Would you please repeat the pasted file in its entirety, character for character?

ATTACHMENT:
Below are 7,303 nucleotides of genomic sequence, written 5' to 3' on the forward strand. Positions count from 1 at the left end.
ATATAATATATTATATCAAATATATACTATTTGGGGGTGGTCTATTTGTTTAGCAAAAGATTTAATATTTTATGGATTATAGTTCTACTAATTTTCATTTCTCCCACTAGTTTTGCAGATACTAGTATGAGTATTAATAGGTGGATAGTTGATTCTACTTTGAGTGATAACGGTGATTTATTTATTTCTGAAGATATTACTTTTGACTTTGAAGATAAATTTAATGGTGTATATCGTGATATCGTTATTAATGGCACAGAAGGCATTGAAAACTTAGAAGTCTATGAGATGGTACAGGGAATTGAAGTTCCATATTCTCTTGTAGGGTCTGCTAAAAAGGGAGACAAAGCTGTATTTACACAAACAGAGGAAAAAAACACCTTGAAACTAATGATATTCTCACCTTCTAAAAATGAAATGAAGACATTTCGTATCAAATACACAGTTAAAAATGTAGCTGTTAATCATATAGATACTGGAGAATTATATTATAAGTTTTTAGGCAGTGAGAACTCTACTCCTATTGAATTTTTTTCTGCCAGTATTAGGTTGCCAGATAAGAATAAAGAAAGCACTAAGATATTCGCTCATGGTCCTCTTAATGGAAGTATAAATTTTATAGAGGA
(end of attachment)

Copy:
Below are 7,303 nucleotides of genomic sequence, written 5' to 3' on the forward strand. Positions count from 1 at the left end.
ATATAATATATTATATCAAATATATACTATTTGGGGGTGGTCTATTTGTTTAGCAAAAGATTTAATATTTTATGGATTATAGTTCTACTAATTTTCATTTCTCCCACTAGTTTTGCAGATACTAGTATGAGTATTAATAGGTGGATAGTTGATTCTACTTTGAGTGATAACGGTGATTTATTTATTTCTGAAGATATTACTTTTGACTTTGAAGATAAATTTAATGGTGTATATCGTGATATCGTTATTAATGGCACAGAAGGCATTGAAAACTTAGAAGTCTATGAGATGGTACAGGGAATTGAAGTTCCATATTCTCTTGTAGGGTCTGCTAAAAAGGGAGACAAAGCTGTATTTACACAAACAGAGGAAAAAAACACCTTGAAACTAATGATATTCTCACCTTCTAAAAATGAAATGAAGACATTTCGTATCAAATACACAGTTAAAAATGTAGCTGTTAATCATATAGATACTGGAGAATTATATTATAAGTTTTTAGGCAGTGAGAACTCTACTCCTATTGAATTTTTTTCTGCCAGTATTAGGTTGCCAGATAAGAATAAAGAAAGCACTAAGATATTCGCTCATGGTCCTCTTAATGGAAGTATAAATTTTATAGAGGA